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39 IMAGES OF SLUM LIFE IN NEW YORK IN THE EARLY 1900s –

 

 

 

Mulberry Bend Park – Columbus Park, formerly known as Mulberry Bend Park, Five Points Park and Paradise Park, is a public park in Chinatown, Manhattan, in New York City. During the 19th century, this was the most dangerous ghetto area of immigrant New York, as portrayed in the book and film Gangs of New York. Back then, the park’s site was part of the Five Points neighborhood, in the area known as Mulberry Bend, hence its alternative names. It was renamed Columbus Park in 1911.

 

 

 

“Knee-pants” at forty-five cents a dozen – A Ludlow street sweatshop Knickerbockers, knickers, or kneww-pants are a form of men’s or boys’ baggy-kneed trousers particularly popular in the early 20th century United States. Golfers’ plus twos and plus fours are breeches of this type. Before World War II, skiers often wore knickerbockers too, usually ankle-length.

 

 

Home of an Italian ragpicker – Ragpicker, or chiffonnier, is a term for someone who makes a living by rummaging through refuse in the streets to collect material for salvage

 

 

 

 

Hell’s Kitchen, sometimes known as Clinton, is a neighborhood on the West Side of Midtown Manhattan in New York City. It is traditionally considered to be bordered by 34th Street to the south, 59th Street to the north, 8th Avenue to the east, and the Hudson River to the west.

 

 

 

Headquarters of the Whyo gang, Bottle Alley The Whyos or Whyos Gang, a collection of the various post-Civil War street gangs of New York City, was the city’s dominant street gang during the mid-late 9th century. The gang controlled most of Manhattan from the late 1860s until the early 1890s, when the Monk Eastman Gang defeated the last of the Whyos. The name came from the gang’s cry, which sounded like a bird or owl calling, “Why-oh!”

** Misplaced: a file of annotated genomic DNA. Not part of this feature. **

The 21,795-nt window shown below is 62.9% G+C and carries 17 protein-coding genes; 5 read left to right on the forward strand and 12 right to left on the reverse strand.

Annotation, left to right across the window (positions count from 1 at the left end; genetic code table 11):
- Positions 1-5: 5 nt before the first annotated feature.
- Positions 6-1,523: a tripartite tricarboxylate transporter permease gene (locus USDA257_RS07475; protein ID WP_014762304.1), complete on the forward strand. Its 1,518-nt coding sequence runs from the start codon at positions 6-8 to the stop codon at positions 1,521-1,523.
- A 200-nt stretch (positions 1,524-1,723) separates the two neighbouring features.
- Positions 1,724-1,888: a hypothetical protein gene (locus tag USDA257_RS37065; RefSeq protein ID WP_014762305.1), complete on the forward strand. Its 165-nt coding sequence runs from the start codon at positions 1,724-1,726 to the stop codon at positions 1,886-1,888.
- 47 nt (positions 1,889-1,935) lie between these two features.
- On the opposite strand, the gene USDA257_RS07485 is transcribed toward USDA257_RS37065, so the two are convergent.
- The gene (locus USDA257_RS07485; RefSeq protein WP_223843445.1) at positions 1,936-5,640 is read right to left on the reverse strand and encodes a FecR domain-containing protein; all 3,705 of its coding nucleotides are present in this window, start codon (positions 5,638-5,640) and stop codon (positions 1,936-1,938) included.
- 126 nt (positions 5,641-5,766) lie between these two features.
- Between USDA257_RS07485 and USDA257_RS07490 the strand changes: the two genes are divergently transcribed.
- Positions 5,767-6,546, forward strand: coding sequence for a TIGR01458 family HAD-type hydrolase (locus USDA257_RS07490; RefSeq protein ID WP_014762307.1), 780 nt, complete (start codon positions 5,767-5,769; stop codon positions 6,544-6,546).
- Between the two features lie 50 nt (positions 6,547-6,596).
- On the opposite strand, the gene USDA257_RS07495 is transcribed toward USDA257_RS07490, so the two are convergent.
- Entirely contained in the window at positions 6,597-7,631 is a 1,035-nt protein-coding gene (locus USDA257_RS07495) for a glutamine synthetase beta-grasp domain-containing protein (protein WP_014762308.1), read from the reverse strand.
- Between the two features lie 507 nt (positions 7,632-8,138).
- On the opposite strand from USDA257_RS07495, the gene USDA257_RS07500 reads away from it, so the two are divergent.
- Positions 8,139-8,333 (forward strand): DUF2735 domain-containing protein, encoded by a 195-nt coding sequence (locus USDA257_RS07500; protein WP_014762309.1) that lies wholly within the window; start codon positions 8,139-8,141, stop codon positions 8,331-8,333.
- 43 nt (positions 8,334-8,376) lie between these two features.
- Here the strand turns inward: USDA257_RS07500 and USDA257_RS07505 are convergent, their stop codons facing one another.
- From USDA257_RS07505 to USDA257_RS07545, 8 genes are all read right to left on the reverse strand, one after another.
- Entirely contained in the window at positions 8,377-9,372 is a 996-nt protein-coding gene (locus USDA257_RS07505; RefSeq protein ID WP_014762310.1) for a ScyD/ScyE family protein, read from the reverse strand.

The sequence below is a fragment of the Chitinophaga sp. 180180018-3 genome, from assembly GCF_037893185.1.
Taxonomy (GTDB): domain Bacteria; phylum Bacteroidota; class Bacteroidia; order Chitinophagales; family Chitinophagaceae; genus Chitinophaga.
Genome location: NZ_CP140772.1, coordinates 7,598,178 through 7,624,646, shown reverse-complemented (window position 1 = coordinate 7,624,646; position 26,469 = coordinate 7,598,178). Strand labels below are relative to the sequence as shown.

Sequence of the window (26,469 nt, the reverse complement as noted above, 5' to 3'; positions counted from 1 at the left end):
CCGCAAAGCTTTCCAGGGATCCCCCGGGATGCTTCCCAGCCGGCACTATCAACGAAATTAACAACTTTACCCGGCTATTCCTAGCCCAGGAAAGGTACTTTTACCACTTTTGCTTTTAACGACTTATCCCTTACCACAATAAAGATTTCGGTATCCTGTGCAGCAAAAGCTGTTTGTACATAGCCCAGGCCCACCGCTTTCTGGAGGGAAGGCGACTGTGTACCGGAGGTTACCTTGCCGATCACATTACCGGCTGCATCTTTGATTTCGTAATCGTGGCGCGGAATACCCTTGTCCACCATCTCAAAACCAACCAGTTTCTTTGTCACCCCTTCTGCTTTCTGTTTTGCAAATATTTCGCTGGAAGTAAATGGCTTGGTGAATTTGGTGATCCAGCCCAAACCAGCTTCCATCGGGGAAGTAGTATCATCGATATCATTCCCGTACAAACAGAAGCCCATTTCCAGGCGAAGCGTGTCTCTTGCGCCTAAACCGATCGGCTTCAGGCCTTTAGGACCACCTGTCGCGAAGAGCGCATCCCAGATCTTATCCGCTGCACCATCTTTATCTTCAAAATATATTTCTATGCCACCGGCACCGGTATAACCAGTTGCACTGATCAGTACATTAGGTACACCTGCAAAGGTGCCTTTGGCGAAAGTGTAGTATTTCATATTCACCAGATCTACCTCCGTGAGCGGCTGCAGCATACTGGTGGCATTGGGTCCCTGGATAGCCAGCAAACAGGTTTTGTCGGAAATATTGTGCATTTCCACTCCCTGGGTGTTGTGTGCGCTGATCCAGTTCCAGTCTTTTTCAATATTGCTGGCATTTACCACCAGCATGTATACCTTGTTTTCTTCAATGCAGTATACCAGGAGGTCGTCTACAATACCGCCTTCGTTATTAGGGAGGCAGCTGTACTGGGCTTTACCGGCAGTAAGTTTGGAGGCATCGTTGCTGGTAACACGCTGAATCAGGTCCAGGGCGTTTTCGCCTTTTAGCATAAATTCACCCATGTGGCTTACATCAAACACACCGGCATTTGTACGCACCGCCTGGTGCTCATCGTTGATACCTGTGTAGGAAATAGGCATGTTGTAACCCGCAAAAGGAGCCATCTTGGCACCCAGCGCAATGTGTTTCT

The Short-Tail Gang, Corlears Hook, under the Pier at the foot of Jackson Street The Short Tails also known as the Short Tail Gang for their distinctive short tailed jacket coats[1] were an 1880s-1890s Irish gang located in the Corlear’s Hook section of the Lower East Side on Rivington street in the vicinity of Mangin and Goerck streets of Manhattan, in New York City.

 

 

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Getting ready for supper in the newsboys’ lodging-house Wealth flowed during the 1880s and 90s, but only to the upper echelons of society. A vast gulf opened between rich and poor, earning this era the nickname “the Gilded Age.” One immigrant photographer captured what it was like for New York’s poor during this time, and his images remain arresting today. Original photographer: Jacob Riis (1849-1914) A Danish-born carpenter who imigrated to the US in 1870. He started his career as a journalist in 1873 as a police reporter, only three years after he arrived in New York. Later he became the city editor of the New York Tribune. When flash photography was born in 1887, he and three photographer friends began to photograph the slums of New York City and three years later he published How the Other Half Lives: Studies Among the Tenements of New York with more than a hundred photographs.

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